Origin of kojic acid
Kojic acid was discovered in 1907. Research on kojic acid later intensified after it was noticed that the hands of brewers and distillers who worked with koji or rice malt were distinctively bright and smooth. In 1988, kojic acid was approved by the Ministry of Health, Labour and Welfare of Japan as an active brightening ingredient.
Science of kojic acid
Age-related spots are known in dermatology as a pigmentation disorder. There are different types of pigmentation disorders, among which chloasma, senile pigment freckles, and ephelides tend to be worsened particularly by exposure to UV radiation. They are formed when cells in the skin called melanocytes produce excessive amounts of a pigment called melanin. Kojic acid inhibits excessive melanin production and exhibits brightening effects.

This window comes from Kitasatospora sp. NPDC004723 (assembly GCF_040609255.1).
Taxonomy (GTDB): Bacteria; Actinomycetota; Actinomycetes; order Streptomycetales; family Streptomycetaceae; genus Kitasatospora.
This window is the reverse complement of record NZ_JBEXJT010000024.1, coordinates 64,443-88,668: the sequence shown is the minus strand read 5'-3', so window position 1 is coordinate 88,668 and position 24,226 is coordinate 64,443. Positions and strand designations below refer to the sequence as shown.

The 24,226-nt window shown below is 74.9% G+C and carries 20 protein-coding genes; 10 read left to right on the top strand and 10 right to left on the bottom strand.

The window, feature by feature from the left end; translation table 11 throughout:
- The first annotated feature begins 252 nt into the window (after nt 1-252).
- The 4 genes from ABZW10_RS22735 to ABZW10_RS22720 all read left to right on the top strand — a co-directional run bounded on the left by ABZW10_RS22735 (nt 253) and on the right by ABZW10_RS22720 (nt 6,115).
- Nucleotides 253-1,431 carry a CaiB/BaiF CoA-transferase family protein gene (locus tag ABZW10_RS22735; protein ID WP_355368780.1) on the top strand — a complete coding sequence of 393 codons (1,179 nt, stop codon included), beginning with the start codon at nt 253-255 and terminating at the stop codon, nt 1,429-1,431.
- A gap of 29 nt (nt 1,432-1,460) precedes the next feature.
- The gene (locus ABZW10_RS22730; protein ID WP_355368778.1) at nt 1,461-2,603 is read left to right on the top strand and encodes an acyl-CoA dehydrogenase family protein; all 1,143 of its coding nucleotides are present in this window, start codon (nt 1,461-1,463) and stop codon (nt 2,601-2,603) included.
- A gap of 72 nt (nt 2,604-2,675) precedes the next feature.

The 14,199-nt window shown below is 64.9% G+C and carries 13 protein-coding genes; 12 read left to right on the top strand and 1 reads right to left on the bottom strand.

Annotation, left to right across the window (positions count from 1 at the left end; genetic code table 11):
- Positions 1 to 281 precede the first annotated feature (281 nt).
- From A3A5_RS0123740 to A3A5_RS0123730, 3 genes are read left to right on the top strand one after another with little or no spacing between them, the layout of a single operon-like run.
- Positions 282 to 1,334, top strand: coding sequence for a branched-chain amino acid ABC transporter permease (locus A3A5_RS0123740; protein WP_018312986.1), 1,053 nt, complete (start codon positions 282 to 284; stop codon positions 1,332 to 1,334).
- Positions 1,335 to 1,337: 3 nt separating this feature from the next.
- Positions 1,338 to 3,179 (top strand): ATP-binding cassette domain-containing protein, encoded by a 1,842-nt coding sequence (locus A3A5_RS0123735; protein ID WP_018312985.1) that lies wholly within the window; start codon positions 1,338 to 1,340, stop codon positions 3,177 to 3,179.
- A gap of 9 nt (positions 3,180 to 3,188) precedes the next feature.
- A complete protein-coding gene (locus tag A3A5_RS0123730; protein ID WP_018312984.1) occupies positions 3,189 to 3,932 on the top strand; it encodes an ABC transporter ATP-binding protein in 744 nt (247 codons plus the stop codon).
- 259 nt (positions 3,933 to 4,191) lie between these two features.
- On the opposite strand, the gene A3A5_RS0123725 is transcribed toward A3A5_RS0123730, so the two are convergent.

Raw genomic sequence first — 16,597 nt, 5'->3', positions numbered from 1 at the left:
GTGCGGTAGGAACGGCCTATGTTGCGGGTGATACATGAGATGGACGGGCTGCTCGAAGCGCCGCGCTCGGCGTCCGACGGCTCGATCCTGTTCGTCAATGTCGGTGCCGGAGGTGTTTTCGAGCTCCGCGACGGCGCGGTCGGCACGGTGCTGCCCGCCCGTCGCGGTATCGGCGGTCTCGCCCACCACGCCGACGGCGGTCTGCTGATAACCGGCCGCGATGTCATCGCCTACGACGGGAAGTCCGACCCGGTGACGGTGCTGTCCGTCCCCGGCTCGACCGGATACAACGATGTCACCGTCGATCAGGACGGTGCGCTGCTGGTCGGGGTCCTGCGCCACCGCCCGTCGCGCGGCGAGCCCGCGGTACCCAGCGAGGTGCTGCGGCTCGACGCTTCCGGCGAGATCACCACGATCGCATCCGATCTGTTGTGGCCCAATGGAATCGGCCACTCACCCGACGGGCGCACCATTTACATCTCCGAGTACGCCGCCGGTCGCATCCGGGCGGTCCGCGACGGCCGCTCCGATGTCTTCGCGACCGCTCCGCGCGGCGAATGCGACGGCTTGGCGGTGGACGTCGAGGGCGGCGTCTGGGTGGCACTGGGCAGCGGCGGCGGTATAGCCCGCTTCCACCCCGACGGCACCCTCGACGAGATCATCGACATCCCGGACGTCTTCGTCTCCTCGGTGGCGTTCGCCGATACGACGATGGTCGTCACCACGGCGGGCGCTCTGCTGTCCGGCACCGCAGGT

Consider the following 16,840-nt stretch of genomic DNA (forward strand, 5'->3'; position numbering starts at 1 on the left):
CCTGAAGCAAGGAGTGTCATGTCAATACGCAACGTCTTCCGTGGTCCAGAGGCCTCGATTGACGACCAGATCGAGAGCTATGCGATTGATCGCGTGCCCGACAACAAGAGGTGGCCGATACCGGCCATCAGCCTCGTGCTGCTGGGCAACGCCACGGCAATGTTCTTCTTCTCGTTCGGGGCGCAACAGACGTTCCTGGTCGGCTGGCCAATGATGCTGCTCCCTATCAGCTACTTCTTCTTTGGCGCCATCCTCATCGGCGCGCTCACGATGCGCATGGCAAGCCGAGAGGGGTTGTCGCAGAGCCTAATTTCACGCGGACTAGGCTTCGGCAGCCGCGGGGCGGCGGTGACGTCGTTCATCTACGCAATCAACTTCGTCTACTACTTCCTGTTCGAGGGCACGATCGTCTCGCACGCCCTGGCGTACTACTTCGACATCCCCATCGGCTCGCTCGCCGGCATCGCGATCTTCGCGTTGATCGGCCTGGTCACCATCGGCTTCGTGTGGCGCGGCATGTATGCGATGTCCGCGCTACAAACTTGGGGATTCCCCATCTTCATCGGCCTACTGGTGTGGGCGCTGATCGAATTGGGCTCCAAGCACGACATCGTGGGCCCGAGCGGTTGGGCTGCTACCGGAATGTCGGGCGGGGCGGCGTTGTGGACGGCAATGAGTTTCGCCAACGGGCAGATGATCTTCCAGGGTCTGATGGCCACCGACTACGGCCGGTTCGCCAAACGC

When an enzyme called tyrosinase acts on tyrosine, a type of amino acid, tyrosine is synthesized into melanin. Tyrosinase is activated when copper ions attach to it. With its chelating effects, kojic acid removes copper ions from tyrosinase, inhibiting melanin production and exhibiting brightening effects.